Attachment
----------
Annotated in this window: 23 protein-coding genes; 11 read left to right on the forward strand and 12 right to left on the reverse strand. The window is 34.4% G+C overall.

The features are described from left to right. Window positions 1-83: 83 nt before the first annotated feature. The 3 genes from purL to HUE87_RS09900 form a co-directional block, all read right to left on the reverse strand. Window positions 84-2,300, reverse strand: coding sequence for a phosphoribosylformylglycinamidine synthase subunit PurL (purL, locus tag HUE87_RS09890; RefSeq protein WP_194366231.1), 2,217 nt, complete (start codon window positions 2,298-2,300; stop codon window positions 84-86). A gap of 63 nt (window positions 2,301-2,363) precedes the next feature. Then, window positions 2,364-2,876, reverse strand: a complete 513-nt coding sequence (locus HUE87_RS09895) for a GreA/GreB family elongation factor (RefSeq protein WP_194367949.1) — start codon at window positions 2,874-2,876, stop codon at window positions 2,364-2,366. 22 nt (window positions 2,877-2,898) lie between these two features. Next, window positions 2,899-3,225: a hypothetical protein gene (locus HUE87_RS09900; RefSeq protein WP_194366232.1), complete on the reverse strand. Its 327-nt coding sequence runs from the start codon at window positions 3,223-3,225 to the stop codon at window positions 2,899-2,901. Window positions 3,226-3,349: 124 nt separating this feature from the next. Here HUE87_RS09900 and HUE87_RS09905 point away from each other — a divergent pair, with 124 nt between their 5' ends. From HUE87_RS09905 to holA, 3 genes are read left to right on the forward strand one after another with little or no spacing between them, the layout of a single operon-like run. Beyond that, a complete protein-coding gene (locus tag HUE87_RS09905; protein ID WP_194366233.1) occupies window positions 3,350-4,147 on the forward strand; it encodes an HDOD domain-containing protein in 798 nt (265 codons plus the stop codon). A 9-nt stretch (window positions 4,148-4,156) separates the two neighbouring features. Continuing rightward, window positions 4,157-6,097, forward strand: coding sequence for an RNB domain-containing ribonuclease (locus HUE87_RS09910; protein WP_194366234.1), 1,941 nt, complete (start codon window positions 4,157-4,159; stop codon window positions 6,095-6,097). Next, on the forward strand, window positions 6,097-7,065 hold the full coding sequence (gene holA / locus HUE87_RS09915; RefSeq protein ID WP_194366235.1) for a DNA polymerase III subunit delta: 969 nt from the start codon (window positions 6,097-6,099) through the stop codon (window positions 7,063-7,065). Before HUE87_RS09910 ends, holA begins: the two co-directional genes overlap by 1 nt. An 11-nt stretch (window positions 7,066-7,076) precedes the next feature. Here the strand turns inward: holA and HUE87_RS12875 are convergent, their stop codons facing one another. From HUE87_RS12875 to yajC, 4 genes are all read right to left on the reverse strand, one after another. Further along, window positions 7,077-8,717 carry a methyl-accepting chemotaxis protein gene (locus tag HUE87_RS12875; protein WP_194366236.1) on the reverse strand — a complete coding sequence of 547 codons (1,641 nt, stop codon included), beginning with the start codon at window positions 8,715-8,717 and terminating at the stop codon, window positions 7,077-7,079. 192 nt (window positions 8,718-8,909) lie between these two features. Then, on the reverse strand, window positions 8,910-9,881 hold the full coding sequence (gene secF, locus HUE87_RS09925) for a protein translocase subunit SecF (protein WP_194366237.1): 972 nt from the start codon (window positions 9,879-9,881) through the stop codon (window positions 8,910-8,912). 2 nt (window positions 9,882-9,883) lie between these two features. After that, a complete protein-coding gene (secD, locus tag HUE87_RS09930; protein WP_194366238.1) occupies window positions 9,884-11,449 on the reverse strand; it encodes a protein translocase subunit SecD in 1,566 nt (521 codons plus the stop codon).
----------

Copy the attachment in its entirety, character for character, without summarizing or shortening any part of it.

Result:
Annotated in this window: 23 protein-coding genes; 11 read left to right on the forward strand and 12 right to left on the reverse strand. The window is 34.4% G+C overall.

The features are described from left to right. Window positions 1-83: 83 nt before the first annotated feature. The 3 genes from purL to HUE87_RS09900 form a co-directional block, all read right to left on the reverse strand. Window positions 84-2,300, reverse strand: coding sequence for a phosphoribosylformylglycinamidine synthase subunit PurL (purL, locus tag HUE87_RS09890; RefSeq protein WP_194366231.1), 2,217 nt, complete (start codon window positions 2,298-2,300; stop codon window positions 84-86). A gap of 63 nt (window positions 2,301-2,363) precedes the next feature. Then, window positions 2,364-2,876, reverse strand: a complete 513-nt coding sequence (locus HUE87_RS09895) for a GreA/GreB family elongation factor (RefSeq protein WP_194367949.1) — start codon at window positions 2,874-2,876, stop codon at window positions 2,364-2,366. 22 nt (window positions 2,877-2,898) lie between these two features. Next, window positions 2,899-3,225: a hypothetical protein gene (locus HUE87_RS09900; RefSeq protein WP_194366232.1), complete on the reverse strand. Its 327-nt coding sequence runs from the start codon at window positions 3,223-3,225 to the stop codon at window positions 2,899-2,901. Window positions 3,226-3,349: 124 nt separating this feature from the next. Here HUE87_RS09900 and HUE87_RS09905 point away from each other — a divergent pair, with 124 nt between their 5' ends. From HUE87_RS09905 to holA, 3 genes are read left to right on the forward strand one after another with little or no spacing between them, the layout of a single operon-like run. Beyond that, a complete protein-coding gene (locus tag HUE87_RS09905; protein ID WP_194366233.1) occupies window positions 3,350-4,147 on the forward strand; it encodes an HDOD domain-containing protein in 798 nt (265 codons plus the stop codon). A 9-nt stretch (window positions 4,148-4,156) separates the two neighbouring features. Continuing rightward, window positions 4,157-6,097, forward strand: coding sequence for an RNB domain-containing ribonuclease (locus HUE87_RS09910; protein WP_194366234.1), 1,941 nt, complete (start codon window positions 4,157-4,159; stop codon window positions 6,095-6,097). Next, on the forward strand, window positions 6,097-7,065 hold the full coding sequence (gene holA / locus HUE87_RS09915; RefSeq protein ID WP_194366235.1) for a DNA polymerase III subunit delta: 969 nt from the start codon (window positions 6,097-6,099) through the stop codon (window positions 7,063-7,065). Before HUE87_RS09910 ends, holA begins: the two co-directional genes overlap by 1 nt. An 11-nt stretch (window positions 7,066-7,076) precedes the next feature. Here the strand turns inward: holA and HUE87_RS12875 are convergent, their stop codons facing one another. From HUE87_RS12875 to yajC, 4 genes are all read right to left on the reverse strand, one after another. Further along, window positions 7,077-8,717 carry a methyl-accepting chemotaxis protein gene (locus tag HUE87_RS12875; protein WP_194366236.1) on the reverse strand — a complete coding sequence of 547 codons (1,641 nt, stop codon included), beginning with the start codon at window positions 8,715-8,717 and terminating at the stop codon, window positions 7,077-7,079. 192 nt (window positions 8,718-8,909) lie between these two features. Then, on the reverse strand, window positions 8,910-9,881 hold the full coding sequence (gene secF, locus HUE87_RS09925) for a protein translocase subunit SecF (protein WP_194366237.1): 972 nt from the start codon (window positions 9,879-9,881) through the stop codon (window positions 8,910-8,912). 2 nt (window positions 9,882-9,883) lie between these two features. After that, a complete protein-coding gene (secD, locus tag HUE87_RS09930; protein WP_194366238.1) occupies window positions 9,884-11,449 on the reverse strand; it encodes a protein translocase subunit SecD in 1,566 nt (521 codons plus the stop codon).